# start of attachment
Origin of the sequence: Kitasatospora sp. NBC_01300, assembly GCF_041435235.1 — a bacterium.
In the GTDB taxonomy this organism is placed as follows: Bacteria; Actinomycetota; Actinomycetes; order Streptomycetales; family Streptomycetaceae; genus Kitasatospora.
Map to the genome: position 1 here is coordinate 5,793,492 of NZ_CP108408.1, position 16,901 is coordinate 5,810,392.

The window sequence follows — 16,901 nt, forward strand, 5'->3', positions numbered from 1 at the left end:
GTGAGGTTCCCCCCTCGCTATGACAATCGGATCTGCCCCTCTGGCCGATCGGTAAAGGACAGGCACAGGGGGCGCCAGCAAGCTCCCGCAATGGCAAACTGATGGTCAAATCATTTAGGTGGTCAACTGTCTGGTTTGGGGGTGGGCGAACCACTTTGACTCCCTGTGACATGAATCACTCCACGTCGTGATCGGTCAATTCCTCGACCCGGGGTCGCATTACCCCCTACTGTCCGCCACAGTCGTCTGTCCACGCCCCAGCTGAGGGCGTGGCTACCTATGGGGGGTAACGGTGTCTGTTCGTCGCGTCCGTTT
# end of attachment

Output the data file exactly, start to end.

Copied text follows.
Origin of the sequence: Kitasatospora sp. NBC_01300, assembly GCF_041435235.1 — a bacterium.
In the GTDB taxonomy this organism is placed as follows: Bacteria; Actinomycetota; Actinomycetes; order Streptomycetales; family Streptomycetaceae; genus Kitasatospora.
Map to the genome: position 1 here is coordinate 5,793,492 of NZ_CP108408.1, position 16,901 is coordinate 5,810,392.

The window sequence follows — 16,901 nt, forward strand, 5'->3', positions numbered from 1 at the left end:
GTGAGGTTCCCCCCTCGCTATGACAATCGGATCTGCCCCTCTGGCCGATCGGTAAAGGACAGGCACAGGGGGCGCCAGCAAGCTCCCGCAATGGCAAACTGATGGTCAAATCATTTAGGTGGTCAACTGTCTGGTTTGGGGGTGGGCGAACCACTTTGACTCCCTGTGACATGAATCACTCCACGTCGTGATCGGTCAATTCCTCGACCCGGGGTCGCATTACCCCCTACTGTCCGCCACAGTCGTCTGTCCACGCCCCAGCTGAGGGCGTGGCTACCTATGGGGGGTAACGGTGTCTGTTCGTCGCGTCCGTTT